And that leads me to my next point. The reason this young man felt both responsible and empowered to text the company founder to challenge a £37m campaign, was because Chris had cultivated an authentic and respectful culture in his company, allowing people of all levels and all cultures to feel confident to challenge the status quo. This is fundamental. 

Panellist Tricia Cusden, founder of Look Fabulous Forever, a cosmetics company for older women that she founded in her 60’s, is a woman who has risen to success by challenging the status quo. She talked heartbreakingly about suddenly becoming invisible and unconsidered. None of the brands she relates to and buys from have ‘people like her’ featured in their advertising, whereas the brands that target her with older talent seem to be limited to life insurance and cremation services. This is incredibly short-sighted of brands when over 65’s account for roughly 40% of the total spending growth experienced in the last 5 years. Tricia also talked about creatives in agencies – “where is your older talent?” she asked of the room…

So what is the learning in a nutshell here? For me it’s about having the confidence to seriously address the Diversity and Inclusion of your brand’s voice.

On the back of the research, we have created Rapp’s I.D.E.A Assessment: A product for those that want more external support, this scores your brand experience and brand expression against Inclusion, Diversity, Equity, and Accessibility and recommends a full suite of customer experience solutions to close the Brand Inclusion Gap. This was designed to limit the risk and encourage our industry to take the leap.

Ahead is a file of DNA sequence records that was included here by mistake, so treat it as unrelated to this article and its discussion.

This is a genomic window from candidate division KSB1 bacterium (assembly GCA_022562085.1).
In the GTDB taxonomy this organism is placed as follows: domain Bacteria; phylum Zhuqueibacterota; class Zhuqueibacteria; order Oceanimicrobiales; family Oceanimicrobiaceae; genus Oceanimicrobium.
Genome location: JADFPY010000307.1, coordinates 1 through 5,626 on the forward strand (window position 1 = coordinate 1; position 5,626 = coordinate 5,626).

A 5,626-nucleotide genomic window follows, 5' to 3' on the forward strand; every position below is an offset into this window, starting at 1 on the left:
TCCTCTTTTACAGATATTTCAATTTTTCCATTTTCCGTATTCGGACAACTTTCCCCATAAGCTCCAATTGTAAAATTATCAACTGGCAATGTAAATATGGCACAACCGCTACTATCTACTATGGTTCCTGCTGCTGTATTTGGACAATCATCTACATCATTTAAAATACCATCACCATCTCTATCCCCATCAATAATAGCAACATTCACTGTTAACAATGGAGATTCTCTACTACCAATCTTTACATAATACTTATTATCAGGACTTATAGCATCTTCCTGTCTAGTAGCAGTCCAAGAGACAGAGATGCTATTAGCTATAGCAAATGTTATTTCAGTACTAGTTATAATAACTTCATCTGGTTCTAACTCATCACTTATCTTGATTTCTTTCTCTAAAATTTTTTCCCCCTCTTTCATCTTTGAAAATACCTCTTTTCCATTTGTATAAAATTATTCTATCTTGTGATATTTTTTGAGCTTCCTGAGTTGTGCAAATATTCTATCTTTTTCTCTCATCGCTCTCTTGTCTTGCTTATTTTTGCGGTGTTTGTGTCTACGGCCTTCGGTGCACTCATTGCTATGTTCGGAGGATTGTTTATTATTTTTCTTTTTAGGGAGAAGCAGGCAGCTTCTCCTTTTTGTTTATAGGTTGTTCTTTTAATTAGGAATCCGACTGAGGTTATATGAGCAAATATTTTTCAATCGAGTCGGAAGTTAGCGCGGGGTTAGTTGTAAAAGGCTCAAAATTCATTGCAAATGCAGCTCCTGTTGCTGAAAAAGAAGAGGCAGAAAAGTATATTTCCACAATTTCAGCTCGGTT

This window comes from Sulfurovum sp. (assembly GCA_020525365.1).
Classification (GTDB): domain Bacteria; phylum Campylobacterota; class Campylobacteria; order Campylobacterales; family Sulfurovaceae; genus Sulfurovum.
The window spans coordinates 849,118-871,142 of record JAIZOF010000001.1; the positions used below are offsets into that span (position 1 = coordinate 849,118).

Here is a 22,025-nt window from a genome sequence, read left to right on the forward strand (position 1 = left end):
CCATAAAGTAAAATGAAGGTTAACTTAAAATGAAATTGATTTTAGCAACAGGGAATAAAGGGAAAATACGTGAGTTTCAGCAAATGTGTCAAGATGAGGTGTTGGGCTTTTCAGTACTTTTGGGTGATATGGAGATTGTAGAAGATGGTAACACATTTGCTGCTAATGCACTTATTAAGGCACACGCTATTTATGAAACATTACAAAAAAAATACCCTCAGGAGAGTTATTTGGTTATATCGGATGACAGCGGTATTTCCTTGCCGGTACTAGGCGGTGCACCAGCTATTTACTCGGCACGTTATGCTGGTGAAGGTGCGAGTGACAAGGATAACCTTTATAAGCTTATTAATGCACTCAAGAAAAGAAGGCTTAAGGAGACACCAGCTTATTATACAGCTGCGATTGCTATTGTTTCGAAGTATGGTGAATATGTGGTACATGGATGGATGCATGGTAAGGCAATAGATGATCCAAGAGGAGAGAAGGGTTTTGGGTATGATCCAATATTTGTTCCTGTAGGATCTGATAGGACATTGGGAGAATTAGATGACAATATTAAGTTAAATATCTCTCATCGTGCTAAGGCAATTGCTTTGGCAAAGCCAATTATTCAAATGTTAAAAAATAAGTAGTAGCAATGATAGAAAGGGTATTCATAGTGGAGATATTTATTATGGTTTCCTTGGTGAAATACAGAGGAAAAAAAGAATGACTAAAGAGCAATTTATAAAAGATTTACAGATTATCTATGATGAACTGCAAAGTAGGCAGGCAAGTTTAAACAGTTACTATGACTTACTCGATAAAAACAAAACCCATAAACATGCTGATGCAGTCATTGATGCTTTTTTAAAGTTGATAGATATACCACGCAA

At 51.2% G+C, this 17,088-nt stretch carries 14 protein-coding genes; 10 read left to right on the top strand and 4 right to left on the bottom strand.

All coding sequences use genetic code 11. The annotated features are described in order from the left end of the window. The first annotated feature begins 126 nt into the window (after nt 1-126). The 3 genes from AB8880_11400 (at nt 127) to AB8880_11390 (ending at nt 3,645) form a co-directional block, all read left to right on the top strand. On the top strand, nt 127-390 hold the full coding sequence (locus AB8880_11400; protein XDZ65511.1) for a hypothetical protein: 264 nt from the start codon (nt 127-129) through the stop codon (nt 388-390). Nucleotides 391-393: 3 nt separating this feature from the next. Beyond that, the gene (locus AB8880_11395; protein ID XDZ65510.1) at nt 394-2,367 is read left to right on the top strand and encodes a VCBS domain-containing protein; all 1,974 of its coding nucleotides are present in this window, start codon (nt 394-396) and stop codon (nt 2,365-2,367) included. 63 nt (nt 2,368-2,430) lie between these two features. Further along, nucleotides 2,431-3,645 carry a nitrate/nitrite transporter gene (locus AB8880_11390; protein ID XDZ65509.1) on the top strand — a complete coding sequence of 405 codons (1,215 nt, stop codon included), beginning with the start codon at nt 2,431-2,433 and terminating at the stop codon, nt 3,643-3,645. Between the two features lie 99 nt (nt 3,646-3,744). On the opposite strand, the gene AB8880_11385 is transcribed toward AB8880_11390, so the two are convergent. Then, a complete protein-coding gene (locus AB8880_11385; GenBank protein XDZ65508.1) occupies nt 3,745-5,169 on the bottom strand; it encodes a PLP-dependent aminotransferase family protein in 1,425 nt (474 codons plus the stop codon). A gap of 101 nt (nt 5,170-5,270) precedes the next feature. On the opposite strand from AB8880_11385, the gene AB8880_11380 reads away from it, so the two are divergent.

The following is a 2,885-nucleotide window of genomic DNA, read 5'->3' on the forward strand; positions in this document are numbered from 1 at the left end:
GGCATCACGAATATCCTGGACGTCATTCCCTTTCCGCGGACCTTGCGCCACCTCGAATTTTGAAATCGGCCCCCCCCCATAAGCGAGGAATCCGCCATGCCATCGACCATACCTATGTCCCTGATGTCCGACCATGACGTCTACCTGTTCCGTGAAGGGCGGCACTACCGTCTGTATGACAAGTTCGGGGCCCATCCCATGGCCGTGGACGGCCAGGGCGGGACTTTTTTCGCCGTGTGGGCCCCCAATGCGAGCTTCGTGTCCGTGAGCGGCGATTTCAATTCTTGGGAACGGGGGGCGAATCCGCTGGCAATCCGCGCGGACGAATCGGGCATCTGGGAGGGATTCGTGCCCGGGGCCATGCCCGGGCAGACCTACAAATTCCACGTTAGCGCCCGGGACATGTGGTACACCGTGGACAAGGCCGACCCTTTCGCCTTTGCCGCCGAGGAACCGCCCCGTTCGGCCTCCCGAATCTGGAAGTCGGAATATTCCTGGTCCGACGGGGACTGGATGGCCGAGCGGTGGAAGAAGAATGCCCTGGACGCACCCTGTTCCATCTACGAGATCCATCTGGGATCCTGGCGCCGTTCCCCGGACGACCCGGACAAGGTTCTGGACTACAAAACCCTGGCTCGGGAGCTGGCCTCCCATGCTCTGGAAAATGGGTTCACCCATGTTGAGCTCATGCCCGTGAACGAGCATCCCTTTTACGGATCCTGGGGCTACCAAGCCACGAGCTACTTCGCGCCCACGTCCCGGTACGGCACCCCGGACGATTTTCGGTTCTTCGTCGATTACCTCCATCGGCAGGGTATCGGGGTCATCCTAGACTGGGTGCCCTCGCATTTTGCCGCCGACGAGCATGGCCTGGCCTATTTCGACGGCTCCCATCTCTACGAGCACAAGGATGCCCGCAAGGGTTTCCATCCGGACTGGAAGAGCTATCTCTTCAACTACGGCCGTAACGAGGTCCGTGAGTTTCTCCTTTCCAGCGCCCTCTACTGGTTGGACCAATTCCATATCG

So while you are pondering your next moves, ask yourselves the following questions as a starter for ten:

  • -  Have you ensured that all work is ‘vetted’ by the communities it features? 
  • -  Does your brand have the confidence to acknowledge the percentage of your customer base over 65 in your creative talent choice? 
  • -  Do your teams have the psychological safety to challenge more senior colleagues if ideas exclude marginalised groups? 

After all, a miss from a DE&I standpoint could risk just over a quarter of your sales. Are you brave enough to ignore that?

Guest Author

Gabby Ludzker



Gabby Ludzker is CEO of Rapp UK, joining the agency in 2020. She spent 11 years at Proximity: 3 years running the International business in the Paris office and 8 years in Proximity London as MD and then CEO. Coming from a Digital background at the start of it all, Gabby is passionate about the constant evolution of Marketing, finding new and better ways to solve meaty client problems, make consumers happy and deliver outstanding creative work! She is also obsessed with harnessing the collective genius of the Agency to make magic.

Related Tags